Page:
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If each of these valves function properly, the adequate blood flow maintains a healthy supply to the body. As one ages, the valves may stiffen up (stenosis) making the blood flow restricted. On the contrary, there is also a possibility of the valves weakening, leading to blood regurgitation or leakage. In either case, there is a high chance of a coronary problem. So, to maintain the correct situation of the valves, the doctor may suggest Valvuloplasty.

Balloon mitral Valvuloplasty or mitral valvuloplasty is the procedure done to increase the opening of the stiffened up mitral valve. During the balloon valvuloplasty procedure, a catheter is inserted into the hole between the upper two chambers of the heart. The special catheter carries a balloon, which is placed directly inside the narrowed valve. The balloon is then inflated and deflated multiple times to widen the narrowed valve.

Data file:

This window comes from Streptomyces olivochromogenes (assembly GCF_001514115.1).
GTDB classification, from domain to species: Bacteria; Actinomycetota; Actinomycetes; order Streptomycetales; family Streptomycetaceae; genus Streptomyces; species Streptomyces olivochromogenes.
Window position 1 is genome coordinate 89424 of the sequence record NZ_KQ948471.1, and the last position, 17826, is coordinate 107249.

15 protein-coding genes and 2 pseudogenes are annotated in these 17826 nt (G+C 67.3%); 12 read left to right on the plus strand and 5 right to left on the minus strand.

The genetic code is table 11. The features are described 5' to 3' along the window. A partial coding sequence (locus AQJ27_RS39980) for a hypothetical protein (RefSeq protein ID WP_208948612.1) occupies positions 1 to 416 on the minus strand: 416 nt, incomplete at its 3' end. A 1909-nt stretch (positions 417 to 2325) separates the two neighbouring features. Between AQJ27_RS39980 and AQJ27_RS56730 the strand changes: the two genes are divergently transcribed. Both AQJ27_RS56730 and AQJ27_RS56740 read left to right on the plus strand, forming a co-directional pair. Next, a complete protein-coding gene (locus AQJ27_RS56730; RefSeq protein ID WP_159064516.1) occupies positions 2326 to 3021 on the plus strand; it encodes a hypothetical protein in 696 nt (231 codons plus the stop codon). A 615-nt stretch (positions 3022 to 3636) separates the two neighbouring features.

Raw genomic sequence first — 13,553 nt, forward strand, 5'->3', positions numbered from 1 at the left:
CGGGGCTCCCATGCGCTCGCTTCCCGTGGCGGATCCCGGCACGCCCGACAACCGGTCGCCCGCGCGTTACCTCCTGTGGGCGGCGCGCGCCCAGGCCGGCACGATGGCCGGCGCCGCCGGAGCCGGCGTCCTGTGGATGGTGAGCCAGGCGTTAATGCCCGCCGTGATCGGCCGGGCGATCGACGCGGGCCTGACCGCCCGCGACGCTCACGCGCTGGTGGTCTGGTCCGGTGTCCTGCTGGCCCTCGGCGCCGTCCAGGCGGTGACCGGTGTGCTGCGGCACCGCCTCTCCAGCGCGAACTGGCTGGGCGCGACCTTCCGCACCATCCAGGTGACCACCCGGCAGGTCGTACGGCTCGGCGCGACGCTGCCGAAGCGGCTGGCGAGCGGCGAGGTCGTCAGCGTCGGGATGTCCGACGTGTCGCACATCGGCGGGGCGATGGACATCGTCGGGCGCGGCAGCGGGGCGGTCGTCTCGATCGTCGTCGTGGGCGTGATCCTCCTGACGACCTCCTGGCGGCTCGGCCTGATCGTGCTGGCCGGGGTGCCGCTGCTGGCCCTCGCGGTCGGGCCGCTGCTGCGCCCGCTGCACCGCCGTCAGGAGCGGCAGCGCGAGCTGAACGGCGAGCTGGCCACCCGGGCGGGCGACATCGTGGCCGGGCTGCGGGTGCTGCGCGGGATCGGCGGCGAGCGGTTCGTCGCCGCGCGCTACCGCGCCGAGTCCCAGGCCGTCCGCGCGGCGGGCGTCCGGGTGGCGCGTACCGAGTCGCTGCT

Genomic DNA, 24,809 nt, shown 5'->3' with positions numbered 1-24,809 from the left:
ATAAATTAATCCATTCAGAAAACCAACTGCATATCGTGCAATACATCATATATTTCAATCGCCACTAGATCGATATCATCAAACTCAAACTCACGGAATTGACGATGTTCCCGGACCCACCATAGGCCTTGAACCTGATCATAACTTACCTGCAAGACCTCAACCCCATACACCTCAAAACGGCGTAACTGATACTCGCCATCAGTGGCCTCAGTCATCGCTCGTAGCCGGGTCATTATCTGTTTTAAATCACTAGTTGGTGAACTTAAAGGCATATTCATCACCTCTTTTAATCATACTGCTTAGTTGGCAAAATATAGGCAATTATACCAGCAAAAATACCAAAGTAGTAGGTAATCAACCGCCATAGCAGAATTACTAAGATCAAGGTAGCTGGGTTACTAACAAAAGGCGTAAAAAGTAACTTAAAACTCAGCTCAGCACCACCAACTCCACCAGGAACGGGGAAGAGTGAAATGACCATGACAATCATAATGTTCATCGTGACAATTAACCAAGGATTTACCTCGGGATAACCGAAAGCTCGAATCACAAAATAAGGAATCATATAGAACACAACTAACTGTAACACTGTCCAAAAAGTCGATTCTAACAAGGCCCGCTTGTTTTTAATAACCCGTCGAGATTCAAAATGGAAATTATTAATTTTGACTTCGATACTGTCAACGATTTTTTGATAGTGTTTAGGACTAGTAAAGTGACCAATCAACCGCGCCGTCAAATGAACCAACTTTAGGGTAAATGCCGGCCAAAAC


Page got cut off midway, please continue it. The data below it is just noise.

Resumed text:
Balloon aortic valvuloplasty is quite similar to the mitral valvuloplasty. The difference being that this procedure is performed to remove the stiffening of the aortic valve, i.e. aortic stenosis. As part of the procedure, a specialized catheter is inserted through the aortic valve of the heart. The balloon is then inflated and deflated multiple times, thereby reducing the blockage of the valve.

Although, a non-surgical procedure, valvuloplasty procedure is comparatively risk free. But, like any other medical procedure, even cardiac valvuloplasty is not completely risk free. Some of the possible risks are
  • Bleeding at the site where the catheter is inserted
  • Allergic reaction to the dye
  • Blood clotting
  • Infection at wound site
  • Abnormal heart rhythms
  • Kidney failure
  • Stroke

It is imperative that after the valvuloplasty procedure, the instructions by the doctor are strictly adhered to for an effective recovery.